SpaceX's Dragon cargo ship returns to Earth

This NASA handout image shows an unmanned SpaceX Dragon cargo craft approaching the International Space Station in August 2017
This NASA handout image shows an unmanned SpaceX Dragon cargo craft approaching the International Space Station in August 2017

SpaceX's unmanned Dragon cargo ship splashed down in the Pacific Ocean on Saturday, the company said, a few hours after leaving the International Space Station Saturday carrying 4,000 pounds (1,800 kilograms) of gear.

"Good splashdown of Dragon confirmed, completing SpaceX's third resupply mission to and from the @Space_Station with a flight-proven spacecraft," tweeted the company owned by Elon Musk around 1900 GMT.

The white supply vessel detached from the orbiting outpost at 1323 GMT, fired its engines three times and slowly began its journey to Earth.

"Release confirmed," commentator Rob Navias said on NASA TV, noting that separation occurred as the ISS was 256 miles (411 kilometers) above the Earth, passing over just south of Australia.

"Dragon is safely on its way."

The spacecraft is bringing back a host of science experiments, including lab mice that were studied in orbit to see how their bones changed in weightlessness.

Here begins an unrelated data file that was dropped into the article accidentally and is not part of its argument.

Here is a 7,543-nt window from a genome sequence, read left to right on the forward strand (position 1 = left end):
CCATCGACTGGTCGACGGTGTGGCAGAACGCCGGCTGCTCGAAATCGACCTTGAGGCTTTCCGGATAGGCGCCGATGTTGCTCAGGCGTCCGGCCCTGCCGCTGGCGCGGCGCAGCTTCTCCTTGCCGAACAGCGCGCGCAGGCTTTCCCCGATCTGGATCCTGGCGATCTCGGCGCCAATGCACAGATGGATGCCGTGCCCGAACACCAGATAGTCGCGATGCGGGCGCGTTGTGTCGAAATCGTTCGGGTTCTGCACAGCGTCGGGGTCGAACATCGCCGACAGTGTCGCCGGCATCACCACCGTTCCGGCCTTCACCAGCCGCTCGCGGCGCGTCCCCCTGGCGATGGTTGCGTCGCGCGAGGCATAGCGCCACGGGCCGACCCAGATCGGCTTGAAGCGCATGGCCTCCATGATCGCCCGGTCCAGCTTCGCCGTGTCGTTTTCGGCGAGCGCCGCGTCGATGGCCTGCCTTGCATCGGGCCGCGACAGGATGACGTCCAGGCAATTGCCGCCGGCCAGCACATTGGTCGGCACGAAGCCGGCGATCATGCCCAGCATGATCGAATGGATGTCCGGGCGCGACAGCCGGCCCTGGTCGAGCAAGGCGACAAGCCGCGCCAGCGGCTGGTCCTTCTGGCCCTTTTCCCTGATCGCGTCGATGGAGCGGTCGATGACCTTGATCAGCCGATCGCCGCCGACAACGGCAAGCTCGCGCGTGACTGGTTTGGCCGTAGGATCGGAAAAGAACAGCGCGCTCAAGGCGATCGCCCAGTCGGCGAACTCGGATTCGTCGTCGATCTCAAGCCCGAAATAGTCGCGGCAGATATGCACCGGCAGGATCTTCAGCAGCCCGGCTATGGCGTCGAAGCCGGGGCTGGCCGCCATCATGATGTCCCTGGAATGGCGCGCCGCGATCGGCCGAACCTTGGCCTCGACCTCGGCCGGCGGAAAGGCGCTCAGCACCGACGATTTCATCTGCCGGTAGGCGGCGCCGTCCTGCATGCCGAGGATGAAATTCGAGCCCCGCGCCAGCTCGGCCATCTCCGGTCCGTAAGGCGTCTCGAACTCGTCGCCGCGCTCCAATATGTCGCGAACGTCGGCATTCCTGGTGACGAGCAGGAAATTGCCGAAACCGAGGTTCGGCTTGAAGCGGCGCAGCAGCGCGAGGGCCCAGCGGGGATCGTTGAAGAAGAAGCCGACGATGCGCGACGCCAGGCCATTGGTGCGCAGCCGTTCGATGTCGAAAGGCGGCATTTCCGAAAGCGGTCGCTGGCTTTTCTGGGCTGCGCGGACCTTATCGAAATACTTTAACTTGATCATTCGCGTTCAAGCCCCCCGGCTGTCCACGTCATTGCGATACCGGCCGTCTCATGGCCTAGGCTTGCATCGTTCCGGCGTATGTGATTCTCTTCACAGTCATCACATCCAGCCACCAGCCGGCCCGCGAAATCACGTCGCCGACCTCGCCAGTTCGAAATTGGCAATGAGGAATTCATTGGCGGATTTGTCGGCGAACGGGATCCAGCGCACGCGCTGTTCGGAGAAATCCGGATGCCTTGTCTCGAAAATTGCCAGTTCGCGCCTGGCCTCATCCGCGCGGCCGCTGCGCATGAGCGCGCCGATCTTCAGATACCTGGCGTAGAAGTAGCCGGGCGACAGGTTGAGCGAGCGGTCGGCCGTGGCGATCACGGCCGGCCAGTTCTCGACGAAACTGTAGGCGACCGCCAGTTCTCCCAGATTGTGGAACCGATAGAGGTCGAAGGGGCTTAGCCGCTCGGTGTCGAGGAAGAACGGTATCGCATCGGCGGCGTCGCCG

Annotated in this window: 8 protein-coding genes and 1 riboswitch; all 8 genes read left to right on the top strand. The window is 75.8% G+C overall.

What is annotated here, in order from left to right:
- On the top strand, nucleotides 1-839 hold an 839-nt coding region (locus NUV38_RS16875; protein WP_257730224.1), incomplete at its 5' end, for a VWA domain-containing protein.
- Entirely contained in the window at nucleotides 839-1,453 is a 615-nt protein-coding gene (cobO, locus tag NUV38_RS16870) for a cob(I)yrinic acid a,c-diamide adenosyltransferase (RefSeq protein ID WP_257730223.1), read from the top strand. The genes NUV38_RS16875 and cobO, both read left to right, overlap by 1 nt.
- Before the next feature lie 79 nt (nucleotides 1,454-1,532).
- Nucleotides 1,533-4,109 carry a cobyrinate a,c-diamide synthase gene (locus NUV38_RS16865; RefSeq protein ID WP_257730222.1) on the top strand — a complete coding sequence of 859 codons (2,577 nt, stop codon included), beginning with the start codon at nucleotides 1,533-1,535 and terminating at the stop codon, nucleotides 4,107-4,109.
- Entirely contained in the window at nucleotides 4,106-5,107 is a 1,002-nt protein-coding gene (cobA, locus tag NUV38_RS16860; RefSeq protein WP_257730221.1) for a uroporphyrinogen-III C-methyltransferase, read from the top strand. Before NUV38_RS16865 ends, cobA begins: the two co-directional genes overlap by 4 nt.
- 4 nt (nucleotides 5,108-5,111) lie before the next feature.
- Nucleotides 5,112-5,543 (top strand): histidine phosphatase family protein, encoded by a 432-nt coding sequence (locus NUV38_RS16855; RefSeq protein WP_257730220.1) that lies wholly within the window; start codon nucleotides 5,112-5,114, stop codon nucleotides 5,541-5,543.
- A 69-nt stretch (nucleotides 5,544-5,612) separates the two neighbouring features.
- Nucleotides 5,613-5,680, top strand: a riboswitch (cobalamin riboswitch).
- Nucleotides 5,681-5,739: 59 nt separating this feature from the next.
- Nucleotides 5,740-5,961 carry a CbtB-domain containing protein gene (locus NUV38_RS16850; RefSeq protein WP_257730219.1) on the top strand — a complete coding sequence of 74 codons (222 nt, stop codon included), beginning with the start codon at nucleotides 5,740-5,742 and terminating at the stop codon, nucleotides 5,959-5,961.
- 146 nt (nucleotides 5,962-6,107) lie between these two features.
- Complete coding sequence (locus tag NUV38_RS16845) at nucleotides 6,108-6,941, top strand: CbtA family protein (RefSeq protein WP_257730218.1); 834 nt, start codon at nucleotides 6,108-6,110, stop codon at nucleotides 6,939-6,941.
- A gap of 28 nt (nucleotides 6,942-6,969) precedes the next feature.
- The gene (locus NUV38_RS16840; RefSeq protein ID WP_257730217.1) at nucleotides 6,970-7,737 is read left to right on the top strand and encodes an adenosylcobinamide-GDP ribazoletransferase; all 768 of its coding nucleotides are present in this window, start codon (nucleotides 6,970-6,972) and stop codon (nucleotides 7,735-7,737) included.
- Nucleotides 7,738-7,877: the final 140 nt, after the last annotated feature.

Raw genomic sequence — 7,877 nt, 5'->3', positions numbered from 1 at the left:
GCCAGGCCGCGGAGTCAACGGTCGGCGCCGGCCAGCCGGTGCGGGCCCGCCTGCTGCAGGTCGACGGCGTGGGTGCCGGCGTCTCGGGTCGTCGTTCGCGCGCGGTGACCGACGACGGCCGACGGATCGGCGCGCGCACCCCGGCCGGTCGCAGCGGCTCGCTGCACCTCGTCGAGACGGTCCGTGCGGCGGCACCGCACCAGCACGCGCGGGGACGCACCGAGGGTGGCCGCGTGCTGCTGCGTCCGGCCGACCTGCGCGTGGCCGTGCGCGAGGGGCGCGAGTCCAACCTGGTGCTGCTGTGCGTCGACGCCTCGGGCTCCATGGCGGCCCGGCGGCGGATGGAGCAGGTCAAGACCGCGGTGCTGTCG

"Other critical biological samples preserved in science freezers, such as plants, insects and human tissue, have also been transferred into Dragon for retrieval and analysis," said a NASA statement.

SpaceX's Dragon is currently the only designed to return to Earth intact. The other US commercial supply ship, Orbital ATK's Cygnus cargo carrier, burns up on re-entry to Earth's atmosphere.

The cargo ship arrived at the ISS April 4 after launching from Cape Canaveral, Florida, with 5,800 pounds of food, supplies and to enable the study of thunderstorms, anti-cancer drugs and technology to remove debris in orbit.

The mission was the 14th for SpaceX under a $1.6 billion contract with NASA to resupply the space station over multiple years.


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May 06, 2018
I do love the fact that we finally have a real private space industry going. No all we need to do is figure out how to avoid Kessler Syndrome and space, will really start to become available as a source of resources, not just information.

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